Supervisors met with their student employees twice during the semester. To focus those conversations, they provided students with a list of questions in advance:
- How is this job fitting in with your academics?
- What are you learning here at work that is helping you in class?
- What are you learning in class that you can apply here at work?
- Can you give a couple of examples of what you are learning here at work that you will use in your chosen profession?
Although only about half of the 33 students who had the structured meetings with their supervisors responded, the results of the survey comparing them with 373 co-workers who did not have such meetings were striking. On virtually every measure, the pilot-program group was much more positive. For example, about 70 percent of the students in the pilot program agreed that they had made connections between their work experience and their major-field course work, compared with only 29 percent of their co-workers. Sixty-nine percent of the pilot-program workers reported that their work had helped improve their written communication skills, compared with 17 percent of their peers. Seventy-seven percent of the pilot-program workers said their jobs had helped them use critical-thinking skills to solve problems, compared with 56 percent of the others.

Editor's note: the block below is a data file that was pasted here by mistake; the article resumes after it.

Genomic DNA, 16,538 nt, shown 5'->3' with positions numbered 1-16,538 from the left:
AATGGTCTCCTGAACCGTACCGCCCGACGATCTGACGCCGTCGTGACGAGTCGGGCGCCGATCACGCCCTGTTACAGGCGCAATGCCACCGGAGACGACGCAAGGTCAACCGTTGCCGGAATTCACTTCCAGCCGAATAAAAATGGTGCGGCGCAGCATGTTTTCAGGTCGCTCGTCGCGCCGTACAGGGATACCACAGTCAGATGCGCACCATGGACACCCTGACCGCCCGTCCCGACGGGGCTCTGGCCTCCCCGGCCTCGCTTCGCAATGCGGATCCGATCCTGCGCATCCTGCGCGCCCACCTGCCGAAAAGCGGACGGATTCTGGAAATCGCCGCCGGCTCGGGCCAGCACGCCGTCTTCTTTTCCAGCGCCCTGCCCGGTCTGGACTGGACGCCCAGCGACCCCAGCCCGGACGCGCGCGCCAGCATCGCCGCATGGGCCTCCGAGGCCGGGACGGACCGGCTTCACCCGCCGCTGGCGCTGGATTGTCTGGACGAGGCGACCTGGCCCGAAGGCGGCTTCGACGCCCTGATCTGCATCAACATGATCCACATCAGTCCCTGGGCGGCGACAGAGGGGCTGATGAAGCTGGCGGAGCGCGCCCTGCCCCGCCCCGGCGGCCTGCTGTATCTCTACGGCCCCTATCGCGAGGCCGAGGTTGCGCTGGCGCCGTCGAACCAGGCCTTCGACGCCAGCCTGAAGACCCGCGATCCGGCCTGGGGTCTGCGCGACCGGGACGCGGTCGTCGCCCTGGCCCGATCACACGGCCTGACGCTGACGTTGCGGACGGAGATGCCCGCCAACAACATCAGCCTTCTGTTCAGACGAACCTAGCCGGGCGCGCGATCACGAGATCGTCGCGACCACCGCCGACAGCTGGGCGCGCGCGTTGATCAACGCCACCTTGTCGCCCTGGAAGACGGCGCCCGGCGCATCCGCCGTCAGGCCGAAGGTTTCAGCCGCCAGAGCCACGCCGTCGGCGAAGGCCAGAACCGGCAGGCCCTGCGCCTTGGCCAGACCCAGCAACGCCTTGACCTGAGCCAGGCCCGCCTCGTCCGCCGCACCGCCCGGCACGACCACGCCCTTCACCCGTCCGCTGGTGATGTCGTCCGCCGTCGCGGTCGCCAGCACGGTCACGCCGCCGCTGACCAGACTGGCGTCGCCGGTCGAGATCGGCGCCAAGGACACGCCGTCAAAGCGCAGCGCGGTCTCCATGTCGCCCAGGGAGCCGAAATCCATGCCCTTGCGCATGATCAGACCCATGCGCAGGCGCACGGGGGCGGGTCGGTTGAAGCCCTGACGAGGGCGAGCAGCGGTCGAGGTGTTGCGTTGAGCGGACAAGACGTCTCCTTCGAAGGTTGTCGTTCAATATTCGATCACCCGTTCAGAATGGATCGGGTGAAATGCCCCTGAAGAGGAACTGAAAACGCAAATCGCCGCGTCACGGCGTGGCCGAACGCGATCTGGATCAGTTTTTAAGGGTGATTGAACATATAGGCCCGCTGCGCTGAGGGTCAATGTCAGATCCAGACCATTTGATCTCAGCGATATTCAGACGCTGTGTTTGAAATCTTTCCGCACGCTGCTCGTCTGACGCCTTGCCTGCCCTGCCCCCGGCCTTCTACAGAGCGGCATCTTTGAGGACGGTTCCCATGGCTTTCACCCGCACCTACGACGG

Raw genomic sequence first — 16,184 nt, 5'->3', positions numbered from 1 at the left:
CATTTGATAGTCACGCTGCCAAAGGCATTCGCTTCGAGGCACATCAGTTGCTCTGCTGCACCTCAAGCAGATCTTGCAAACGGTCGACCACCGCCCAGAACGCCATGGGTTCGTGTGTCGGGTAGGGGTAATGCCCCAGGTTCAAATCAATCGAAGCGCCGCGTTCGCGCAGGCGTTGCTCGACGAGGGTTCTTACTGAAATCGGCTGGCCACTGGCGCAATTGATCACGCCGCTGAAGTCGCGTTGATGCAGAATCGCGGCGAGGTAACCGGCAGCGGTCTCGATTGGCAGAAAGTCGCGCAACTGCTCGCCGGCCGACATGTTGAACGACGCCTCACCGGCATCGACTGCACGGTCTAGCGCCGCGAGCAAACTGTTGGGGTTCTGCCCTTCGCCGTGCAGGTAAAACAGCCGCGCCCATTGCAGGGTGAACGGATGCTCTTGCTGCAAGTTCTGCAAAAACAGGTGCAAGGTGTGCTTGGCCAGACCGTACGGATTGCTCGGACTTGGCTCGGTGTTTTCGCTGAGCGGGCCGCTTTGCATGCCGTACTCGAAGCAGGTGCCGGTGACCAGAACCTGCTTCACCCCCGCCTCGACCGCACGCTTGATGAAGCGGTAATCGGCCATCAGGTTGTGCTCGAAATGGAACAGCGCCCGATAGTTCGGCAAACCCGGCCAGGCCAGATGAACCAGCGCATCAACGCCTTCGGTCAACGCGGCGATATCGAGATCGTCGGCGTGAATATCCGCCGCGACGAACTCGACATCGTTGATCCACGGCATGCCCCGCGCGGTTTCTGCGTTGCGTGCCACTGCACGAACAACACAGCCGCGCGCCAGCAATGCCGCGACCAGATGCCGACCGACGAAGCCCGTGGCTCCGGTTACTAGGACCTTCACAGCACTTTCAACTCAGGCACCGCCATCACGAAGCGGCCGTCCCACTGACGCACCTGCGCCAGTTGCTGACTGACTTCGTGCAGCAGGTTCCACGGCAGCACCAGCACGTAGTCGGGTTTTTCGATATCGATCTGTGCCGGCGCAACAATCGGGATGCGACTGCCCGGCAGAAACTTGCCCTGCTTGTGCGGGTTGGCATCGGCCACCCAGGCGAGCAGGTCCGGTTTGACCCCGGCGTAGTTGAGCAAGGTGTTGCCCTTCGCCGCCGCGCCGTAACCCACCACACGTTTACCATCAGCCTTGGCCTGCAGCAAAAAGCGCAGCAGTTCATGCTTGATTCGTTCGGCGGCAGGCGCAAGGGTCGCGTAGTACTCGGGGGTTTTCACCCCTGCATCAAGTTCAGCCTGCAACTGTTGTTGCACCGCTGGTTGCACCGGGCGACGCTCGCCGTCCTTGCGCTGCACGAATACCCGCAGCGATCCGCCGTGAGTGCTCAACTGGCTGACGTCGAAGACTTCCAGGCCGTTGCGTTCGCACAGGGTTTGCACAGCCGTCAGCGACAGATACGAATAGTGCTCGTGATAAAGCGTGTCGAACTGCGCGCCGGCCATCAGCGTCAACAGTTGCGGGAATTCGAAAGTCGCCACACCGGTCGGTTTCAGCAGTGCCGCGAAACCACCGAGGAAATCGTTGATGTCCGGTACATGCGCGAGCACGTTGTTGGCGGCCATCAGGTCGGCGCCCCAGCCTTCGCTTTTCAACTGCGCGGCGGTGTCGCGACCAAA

Iowa is expanding the program this year, making an effort to include more students working in areas such as food service, where integrating academic learning with the work experience may be more challenging. Any college can adapt this generic, low-cost, potentially high-payoff approach.
For students in off-campus jobs, a classroom-based model can achieve similar ends. Professors can create assignments that encourage such students to make connections between course materials and their jobs, and can lead discussions that ask students to reflect on and integrate their learning. For example, in an upper-division writing course, a professor could ask students to analyze, in a genre appropriate for the field, the relevance of key concepts presented in class readings to one's workplace, or to dealing effectively with a low-performing co-worker.
Getting students to talk, in the company of their peers, about how they are applying their learning can be a significant challenge. One way to jump-start meaningful exchanges is to include in the class an upper-division student who is articulate in such matters. After a few sessions, students will very likely begin making and discussing connections themselves.
Not every course needs to be so structured for students to derive benefits from connecting learning and work. If working students have just one or two such courses in the first year, and again a few more times in the major, they would begin to develop an enhanced, practiced capacity for reflection and integration that they can use in other classes and settings.
So how can colleges build on those successes? One way is for a consortium of colleges and universities to seek funds to develop course modules focused on connecting learning and employment. The challenges and rewards of using work to educational advantage could then be documented and adapted by colleges with large numbers of working students.
There are many good ideas for enhancing college achievement and helping more undergraduates succeed. Few promise to deliver as much bang for the buck as making work more relevant to learning, and vice versa.